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Alien Games Are Pretty Good

Alien Games Are Pretty Good

For a multitude of reasons, licensed games based on existing properties tend to have a shaky track record. Low budgets, rushed development schedules, and creative limitations imposed by the property can all contribute to lackluster final products. But when such hurdles are avoided or overcome, the ones that hit can be genuinely great. One franchise that seems to be more hit than miss in the gaming space lately is Ridley Scott’s Alien. The franchise’s gaming history spans decades, with various standalone titles, movie adaptations, and crossovers with the Predator franchise. In this article, we’ll look at three of the standout offerings released in the last decade. Each game was created by a different studio and each one aims for very, very different goals, but accomplishes each of them in their own way.

Alien: Isolation (2014)

While most games in the franchise steer closer in vibes to James Cameron’s more action-heavy Aliens, Isolation is a first-person survival-horror experience that very purposefully copies Ridley Scott’s homework instead. The claustrophobic, oppressive vibes of the first movie are skillfully recreated and evolved in this lovingly-crafted horror experience. The architecture and styling of the game’s environments are deeply informed by the late-70s, retro-futuristic designs of the film. The chunky CRT monitors that display green-tinted, DOS-esque operating systems, the cheap, mass-produced plastics that make up the station’s furnishings, and the uncanny, subliminal, vaguely organic shaping of the industrial devices all perfectly capture the unsettling tone and design of the original film. It understands the atmosphere perfectly, showing us new elements of that same world and fleshing out how it looks on a larger scale.

The Alien itself is incredibly intimidating as well. Many other games cast the titular Xenomorph as a horde-type enemy, which unfortunately makes each individual a lot less impactful. By the time you’ve gunned down 150 of them, you’re not going to be very scared of the 151st Alien you encounter. But in Isolation, a single Alien is a monumental threat. With the limited equipment you have access to, you can only hope to distract it or temporarily repel it. Nothing in your arsenal is capable of damaging it in any meaningful way, meaning the bulk of the game is about avoiding it and hiding from it. The game’s A.I. systems that govern the Alien’s actions are highly refined and just unpredictable enough to make every single encounter tense. While the game overall overstays its welcome by a couple of hours, it’s still a must-play for any fan of the franchise or horror games in general. For turning 10 years old this year, the game still looks and plays great. It’s available on a multitude of platforms and goes on sale on digital storefronts pretty regularly.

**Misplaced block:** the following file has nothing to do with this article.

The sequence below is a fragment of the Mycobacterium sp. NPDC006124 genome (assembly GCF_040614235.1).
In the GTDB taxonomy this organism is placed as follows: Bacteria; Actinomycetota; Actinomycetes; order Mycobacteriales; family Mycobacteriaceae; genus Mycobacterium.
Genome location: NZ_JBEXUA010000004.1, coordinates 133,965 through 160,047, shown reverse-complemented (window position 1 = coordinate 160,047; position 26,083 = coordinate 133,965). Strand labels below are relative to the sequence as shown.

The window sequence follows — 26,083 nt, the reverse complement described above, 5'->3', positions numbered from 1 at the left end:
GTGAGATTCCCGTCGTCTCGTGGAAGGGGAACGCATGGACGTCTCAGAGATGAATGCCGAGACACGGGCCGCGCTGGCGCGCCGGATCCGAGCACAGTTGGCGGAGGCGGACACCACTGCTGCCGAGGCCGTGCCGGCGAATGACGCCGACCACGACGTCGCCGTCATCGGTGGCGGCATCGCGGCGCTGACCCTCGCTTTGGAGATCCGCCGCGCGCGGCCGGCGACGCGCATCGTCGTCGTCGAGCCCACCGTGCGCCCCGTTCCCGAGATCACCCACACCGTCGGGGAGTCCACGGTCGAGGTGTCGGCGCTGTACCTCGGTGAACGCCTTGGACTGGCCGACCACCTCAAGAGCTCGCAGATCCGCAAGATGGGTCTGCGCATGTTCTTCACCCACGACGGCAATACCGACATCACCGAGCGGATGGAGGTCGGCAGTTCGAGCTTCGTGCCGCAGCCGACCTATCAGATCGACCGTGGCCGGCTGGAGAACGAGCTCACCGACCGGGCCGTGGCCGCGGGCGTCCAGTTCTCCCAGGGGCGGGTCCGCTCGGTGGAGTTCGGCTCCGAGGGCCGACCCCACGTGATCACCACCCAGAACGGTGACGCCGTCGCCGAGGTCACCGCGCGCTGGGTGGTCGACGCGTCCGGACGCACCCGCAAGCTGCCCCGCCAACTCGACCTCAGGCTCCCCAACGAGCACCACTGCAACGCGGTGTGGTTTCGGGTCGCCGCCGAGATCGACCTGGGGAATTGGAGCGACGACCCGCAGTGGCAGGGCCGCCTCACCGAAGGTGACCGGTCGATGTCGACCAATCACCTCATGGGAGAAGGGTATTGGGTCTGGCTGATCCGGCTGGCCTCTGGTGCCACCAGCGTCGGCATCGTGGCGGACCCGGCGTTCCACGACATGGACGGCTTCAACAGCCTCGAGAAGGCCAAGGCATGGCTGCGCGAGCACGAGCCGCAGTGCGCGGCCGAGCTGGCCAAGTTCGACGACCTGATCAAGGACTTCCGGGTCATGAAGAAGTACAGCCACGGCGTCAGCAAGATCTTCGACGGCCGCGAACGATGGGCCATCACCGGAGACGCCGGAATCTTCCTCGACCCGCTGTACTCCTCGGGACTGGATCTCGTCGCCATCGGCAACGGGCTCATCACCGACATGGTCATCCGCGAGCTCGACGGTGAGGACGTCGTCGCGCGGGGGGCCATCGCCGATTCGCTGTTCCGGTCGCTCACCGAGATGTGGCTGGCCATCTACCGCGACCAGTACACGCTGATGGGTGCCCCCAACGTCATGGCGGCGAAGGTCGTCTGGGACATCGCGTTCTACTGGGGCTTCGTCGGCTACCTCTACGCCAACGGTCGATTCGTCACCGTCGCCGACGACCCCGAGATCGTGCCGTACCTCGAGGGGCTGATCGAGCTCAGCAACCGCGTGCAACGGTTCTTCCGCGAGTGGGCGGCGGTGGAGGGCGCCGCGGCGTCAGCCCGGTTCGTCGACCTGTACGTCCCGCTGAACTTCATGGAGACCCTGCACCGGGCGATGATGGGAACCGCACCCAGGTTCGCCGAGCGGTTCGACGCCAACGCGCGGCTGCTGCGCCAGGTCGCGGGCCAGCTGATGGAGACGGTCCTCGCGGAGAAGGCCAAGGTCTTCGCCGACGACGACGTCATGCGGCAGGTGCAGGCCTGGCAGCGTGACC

Aliens: Fireteam Elite (2021)

Showcasing the inverse side of the franchise, Fireteam Elite leans heavily into the action-focused tone of the sequel. It’s a lot less scary than Isolation, but it’s not really trying to be scary anyway. Instead, it goes for thrills and relentless action. This Co-Op-focused, third-person shooter has a team of up to 3 players take on the role of Colonial Marines dealing with a Xenomorph outbreak on a new planet and the station in its orbit. Players work together to survive literal swarms of Xenomorphs, hostile combat androids, and mutated humans and wildlife that were negatively affected by the pathogen from the prequel film Prometheus. With all of its inspirations taken together, it becomes a bullet-heavy celebration of the entire franchise. The class system lets players make character builds balanced toward specific playstyles that can synergize with the abilities of their team members.

The game is a bit barebones in terms of presentation, but it puts its focus squarely where it matters: on making a game that’s fun to play with friends. And make no mistake, it is definitely meant to be played as a team with other players. The A.I. controlled companions are not up to the task when trying to tackle the harder difficulty levels, so keep that in mind if you are considering picking it up and maybe coordinate with like-minded friends to play through it together.

Aliens: Dark Descent (2023)

The most recent release in the franchise, Dark Descent is especially unique and niche. Instead of being a reserved horror game or a gung-ho action shooter, it instead plays more like a real-time XCOM. As you guide your group of Colonial Marines through infested facilities and hives, the pace alternates between intense shootouts with swarms of Aliens and quiet, tense exploration with the distinct feeling of being hunted hanging over your squad. The game has a creative structure, with each mission site having multiple objectives scattered across the map. You are expected to take care of these assignments over multiple drops, but the limited total number of days to get everything done means you will need to be efficient and push your squad to their limits. In terms of structure, it’s a little bit like the Pikmin series.

Your squad of marines literally feel the stress of each encounter, with higher stress levels traumatizing them and forming traits that can be detrimental to future performance. While they get more skilled and powerful as they gain experience, they might also develop unwanted traits if they are pushed too far. You not only have to manage the immediate danger of getting their faces clawed off by big, moist monsters made of tubes and nightmares, but also the psychological damages that such encounters would reasonably imbue.
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